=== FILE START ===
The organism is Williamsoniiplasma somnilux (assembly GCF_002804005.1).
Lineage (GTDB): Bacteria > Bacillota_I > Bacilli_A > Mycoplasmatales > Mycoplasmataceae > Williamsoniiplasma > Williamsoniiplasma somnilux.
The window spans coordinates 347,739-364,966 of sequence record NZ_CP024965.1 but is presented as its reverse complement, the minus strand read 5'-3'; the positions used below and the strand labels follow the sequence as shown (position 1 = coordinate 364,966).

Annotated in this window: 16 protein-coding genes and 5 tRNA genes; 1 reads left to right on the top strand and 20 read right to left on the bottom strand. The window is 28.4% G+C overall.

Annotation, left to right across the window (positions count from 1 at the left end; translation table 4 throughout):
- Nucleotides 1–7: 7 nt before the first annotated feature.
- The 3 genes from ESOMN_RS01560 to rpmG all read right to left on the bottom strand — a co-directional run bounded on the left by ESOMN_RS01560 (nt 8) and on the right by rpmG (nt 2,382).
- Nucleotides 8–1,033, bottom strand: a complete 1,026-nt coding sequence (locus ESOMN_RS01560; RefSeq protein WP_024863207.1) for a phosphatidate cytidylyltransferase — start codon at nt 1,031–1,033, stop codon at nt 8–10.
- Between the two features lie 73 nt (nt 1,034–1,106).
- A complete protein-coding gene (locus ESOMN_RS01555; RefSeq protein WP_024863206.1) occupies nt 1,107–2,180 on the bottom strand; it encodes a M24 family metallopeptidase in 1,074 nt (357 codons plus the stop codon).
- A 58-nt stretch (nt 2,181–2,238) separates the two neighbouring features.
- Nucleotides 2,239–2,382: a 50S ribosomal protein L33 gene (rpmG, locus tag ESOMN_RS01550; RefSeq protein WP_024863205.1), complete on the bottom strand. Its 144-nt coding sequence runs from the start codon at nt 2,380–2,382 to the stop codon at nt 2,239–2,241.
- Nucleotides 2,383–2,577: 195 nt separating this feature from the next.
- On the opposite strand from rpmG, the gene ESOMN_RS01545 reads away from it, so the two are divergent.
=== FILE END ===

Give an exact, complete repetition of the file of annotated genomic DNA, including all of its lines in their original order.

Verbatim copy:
The organism is Williamsoniiplasma somnilux (assembly GCF_002804005.1).
Lineage (GTDB): Bacteria > Bacillota_I > Bacilli_A > Mycoplasmatales > Mycoplasmataceae > Williamsoniiplasma > Williamsoniiplasma somnilux.
The window spans coordinates 347,739-364,966 of sequence record NZ_CP024965.1 but is presented as its reverse complement, the minus strand read 5'-3'; the positions used below and the strand labels follow the sequence as shown (position 1 = coordinate 364,966).

Annotated in this window: 16 protein-coding genes and 5 tRNA genes; 1 reads left to right on the top strand and 20 read right to left on the bottom strand. The window is 28.4% G+C overall.

Annotation, left to right across the window (positions count from 1 at the left end; translation table 4 throughout):
- Nucleotides 1–7: 7 nt before the first annotated feature.
- The 3 genes from ESOMN_RS01560 to rpmG all read right to left on the bottom strand — a co-directional run bounded on the left by ESOMN_RS01560 (nt 8) and on the right by rpmG (nt 2,382).
- Nucleotides 8–1,033, bottom strand: a complete 1,026-nt coding sequence (locus ESOMN_RS01560; RefSeq protein WP_024863207.1) for a phosphatidate cytidylyltransferase — start codon at nt 1,031–1,033, stop codon at nt 8–10.
- Between the two features lie 73 nt (nt 1,034–1,106).
- A complete protein-coding gene (locus ESOMN_RS01555; RefSeq protein WP_024863206.1) occupies nt 1,107–2,180 on the bottom strand; it encodes a M24 family metallopeptidase in 1,074 nt (357 codons plus the stop codon).
- A 58-nt stretch (nt 2,181–2,238) separates the two neighbouring features.
- Nucleotides 2,239–2,382: a 50S ribosomal protein L33 gene (rpmG, locus tag ESOMN_RS01550; RefSeq protein WP_024863205.1), complete on the bottom strand. Its 144-nt coding sequence runs from the start codon at nt 2,380–2,382 to the stop codon at nt 2,239–2,241.
- Nucleotides 2,383–2,577: 195 nt separating this feature from the next.
- On the opposite strand from rpmG, the gene ESOMN_RS01545 reads away from it, so the two are divergent.